7) Have fun - play at photography
The quality of your images will improve greatly as you mess around with the camera. Take the shots that you don't think will work, and then think about why they work or don't. Try taking the same shot with different settings and think about the differences when you view it on the computer. Enjoy yourself.

I hope that helps, feel free to ask follow up question.

Eric
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Old Mar 20, 2006, 6:05 PM   #4
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Good points from eric.
Another common mistake is not spending enough time with the camera's manual. Do lots of experimenting along with reading the manual and you will learn how to use the camera fairly quickly. Then you can pay attention to the more important things like figuring out where to stand when you shoot.
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Old Mar 20, 2006, 9:34 PM   #5
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There's a lot more to remember--and forget--with digital photography, since you're effectively carrying around a miniature darkroom inside the camera.

If your camera is designed well, the most common functions (things like ISO, AF mode, exposure metering, recording mode, WB, exposure mode, exposure compensation) should be accessible in an array of buttons on the back or through the control dial. Learn what they are and develop a routine to check each one whenever picking up your camera. On several occasions I've turned on my camera in the morning and begun taking pictures without realizing that I'd switched to ISO 1600 or a custom WB the night before, and it's still set there, even though I'm now outdoors in bright sunlight .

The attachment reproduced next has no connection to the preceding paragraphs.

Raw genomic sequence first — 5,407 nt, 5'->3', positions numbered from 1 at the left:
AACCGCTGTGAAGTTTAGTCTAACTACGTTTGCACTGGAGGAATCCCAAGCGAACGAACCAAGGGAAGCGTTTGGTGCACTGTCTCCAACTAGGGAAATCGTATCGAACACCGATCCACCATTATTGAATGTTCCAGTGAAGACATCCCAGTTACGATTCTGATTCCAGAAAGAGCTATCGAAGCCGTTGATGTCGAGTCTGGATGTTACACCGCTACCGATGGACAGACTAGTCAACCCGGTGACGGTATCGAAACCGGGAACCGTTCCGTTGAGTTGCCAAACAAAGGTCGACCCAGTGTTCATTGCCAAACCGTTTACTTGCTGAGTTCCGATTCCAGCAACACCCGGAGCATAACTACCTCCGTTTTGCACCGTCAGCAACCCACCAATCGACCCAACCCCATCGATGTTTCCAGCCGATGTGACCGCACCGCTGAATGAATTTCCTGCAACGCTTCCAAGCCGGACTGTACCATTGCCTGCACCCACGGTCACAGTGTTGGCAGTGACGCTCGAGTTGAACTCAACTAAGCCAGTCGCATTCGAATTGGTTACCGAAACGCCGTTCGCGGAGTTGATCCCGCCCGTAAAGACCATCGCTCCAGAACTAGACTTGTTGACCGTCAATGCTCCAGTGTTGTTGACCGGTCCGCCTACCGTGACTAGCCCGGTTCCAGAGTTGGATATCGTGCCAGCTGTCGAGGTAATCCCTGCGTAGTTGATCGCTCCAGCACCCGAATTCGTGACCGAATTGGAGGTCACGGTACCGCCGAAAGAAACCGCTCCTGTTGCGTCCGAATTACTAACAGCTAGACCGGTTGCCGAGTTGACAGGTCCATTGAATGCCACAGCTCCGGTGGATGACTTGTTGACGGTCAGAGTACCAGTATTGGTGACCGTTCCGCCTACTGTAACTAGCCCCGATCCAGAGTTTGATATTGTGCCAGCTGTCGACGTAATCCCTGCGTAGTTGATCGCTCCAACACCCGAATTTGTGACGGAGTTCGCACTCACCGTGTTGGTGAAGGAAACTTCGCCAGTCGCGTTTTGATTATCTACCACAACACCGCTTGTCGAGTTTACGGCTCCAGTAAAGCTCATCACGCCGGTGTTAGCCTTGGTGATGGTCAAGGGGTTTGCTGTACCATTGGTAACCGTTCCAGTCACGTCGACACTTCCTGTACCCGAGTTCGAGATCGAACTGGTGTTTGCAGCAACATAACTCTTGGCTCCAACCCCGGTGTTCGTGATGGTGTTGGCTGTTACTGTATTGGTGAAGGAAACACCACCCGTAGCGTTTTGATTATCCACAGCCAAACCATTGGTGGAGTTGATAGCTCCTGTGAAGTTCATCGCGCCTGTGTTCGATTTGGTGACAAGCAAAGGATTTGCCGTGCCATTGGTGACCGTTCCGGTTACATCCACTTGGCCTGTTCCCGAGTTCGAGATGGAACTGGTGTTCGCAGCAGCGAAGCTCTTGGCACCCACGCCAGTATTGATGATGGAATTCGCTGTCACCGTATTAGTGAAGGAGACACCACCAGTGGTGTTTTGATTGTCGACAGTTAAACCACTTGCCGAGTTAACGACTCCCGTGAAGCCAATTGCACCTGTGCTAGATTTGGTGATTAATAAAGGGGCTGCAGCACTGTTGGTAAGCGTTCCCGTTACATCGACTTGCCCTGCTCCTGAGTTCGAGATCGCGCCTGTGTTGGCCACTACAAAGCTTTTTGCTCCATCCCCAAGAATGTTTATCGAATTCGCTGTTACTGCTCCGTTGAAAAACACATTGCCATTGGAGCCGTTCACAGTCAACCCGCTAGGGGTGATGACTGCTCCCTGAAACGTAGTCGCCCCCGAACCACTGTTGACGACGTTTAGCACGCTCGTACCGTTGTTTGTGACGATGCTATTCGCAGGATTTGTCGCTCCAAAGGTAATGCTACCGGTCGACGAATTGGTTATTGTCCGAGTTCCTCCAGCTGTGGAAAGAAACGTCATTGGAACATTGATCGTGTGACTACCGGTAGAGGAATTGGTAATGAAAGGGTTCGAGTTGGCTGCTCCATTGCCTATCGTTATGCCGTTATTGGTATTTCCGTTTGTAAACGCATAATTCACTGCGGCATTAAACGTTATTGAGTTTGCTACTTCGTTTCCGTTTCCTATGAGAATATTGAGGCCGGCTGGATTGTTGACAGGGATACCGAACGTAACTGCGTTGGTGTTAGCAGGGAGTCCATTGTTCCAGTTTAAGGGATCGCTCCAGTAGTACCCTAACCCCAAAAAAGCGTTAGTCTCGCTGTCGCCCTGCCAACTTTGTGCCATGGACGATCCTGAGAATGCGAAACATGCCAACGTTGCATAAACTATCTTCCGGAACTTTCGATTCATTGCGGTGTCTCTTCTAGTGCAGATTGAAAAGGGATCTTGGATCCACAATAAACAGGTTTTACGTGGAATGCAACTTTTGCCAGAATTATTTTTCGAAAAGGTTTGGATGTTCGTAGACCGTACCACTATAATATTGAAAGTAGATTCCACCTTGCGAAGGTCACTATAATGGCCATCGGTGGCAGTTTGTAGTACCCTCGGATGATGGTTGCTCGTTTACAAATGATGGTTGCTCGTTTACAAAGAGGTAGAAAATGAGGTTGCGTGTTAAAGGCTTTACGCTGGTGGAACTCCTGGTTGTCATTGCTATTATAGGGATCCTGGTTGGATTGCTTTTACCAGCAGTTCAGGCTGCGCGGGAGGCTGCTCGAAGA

If you use things like mirror lockup, dark-frame subtraction NR, bracketing, sequential shooting, etc., you may have to go into menus to change them, so don't forget to switch your camera back to defaults after using them. You may later be scratching your head and wondering why your camera is "acting funny."

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Old Mar 22, 2006, 8:22 AM   #6
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As a newbie myself, I've found that keeping a small memo pad in my camera bag allows me to jot down notes as I shoot. It creates a log that I can refer to if/when I'm in the same situation again, and I don't have to remember everything that I learned from the last time that I analyzed my pictures on my computer. I tend not to make the same mistake twice.

FYI- Norm, I sent you a message.
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Old Mar 22, 2006, 10:13 AM   #7
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Thanks for the message, Pete; I appreciate it!

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Old Mar 22, 2006, 11:10 AM   #8
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Eric,



You had some great points, extremely helpful, thanks!




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Old Mar 22, 2006, 1:27 PM   #9
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SuzF,
Glad you found that helpful.

Eric
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Old Mar 22, 2006, 4:44 PM   #10
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a memo pad? never thought of that.......its the simple ones you forget eh?

Petepix wrote:
Quote:
As a newbie myself, I've found that keeping a small memo pad in my camera bag allows me to jot down notes as I shoot. It creates a log that I can refer to if/when I'm in the same situation again, and I don't have to remember everything that I learned from the last time that I analyzed my pictures on my computer. I tend not to make the same mistake twice.

FYI- Norm, I sent you a message.